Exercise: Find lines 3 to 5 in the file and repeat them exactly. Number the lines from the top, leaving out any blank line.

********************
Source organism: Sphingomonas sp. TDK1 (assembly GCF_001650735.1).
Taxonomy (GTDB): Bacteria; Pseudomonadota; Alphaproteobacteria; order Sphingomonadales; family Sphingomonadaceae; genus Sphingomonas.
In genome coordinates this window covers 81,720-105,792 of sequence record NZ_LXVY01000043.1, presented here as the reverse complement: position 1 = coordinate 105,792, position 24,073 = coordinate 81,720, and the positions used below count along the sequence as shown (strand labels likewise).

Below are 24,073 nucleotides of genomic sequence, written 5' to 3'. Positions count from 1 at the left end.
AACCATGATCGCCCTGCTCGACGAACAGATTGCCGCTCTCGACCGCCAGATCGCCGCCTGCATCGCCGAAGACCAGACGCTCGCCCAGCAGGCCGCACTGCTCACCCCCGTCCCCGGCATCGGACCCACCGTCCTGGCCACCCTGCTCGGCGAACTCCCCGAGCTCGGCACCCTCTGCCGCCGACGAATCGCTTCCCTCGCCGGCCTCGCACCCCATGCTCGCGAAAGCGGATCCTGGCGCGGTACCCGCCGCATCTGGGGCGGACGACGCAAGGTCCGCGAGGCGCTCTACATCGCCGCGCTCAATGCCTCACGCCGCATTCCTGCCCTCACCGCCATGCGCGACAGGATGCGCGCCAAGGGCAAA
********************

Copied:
In genome coordinates this window covers 81,720-105,792 of sequence record NZ_LXVY01000043.1, presented here as the reverse complement: position 1 = coordinate 105,792, position 24,073 = coordinate 81,720, and the positions used below count along the sequence as shown (strand labels likewise).

Below are 24,073 nucleotides of genomic sequence, written 5' to 3'. Positions count from 1 at the left end.
AACCATGATCGCCCTGCTCGACGAACAGATTGCCGCTCTCGACCGCCAGATCGCCGCCTGCATCGCCGAAGACCAGACGCTCGCCCAGCAGGCCGCACTGCTCACCCCCGTCCCCGGCATCGGACCCACCGTCCTGGCCACCCTGCTCGGCGAACTCCCCGAGCTCGGCACCCTCTGCCGCCGACGAATCGCTTCCCTCGCCGGCCTCGCACCCCATGCTCGCGAAAGCGGATCCTGGCGCGGTACCCGCCGCATCTGGGGCGGACGACGCAAGGTCCGCGAGGCGCTCTACATCGCCGCGCTCAATGCCTCACGCCGCATTCCTGCCCTCACCGCCATGCGCGACAGGATGCGCGCCAAGGGCAAA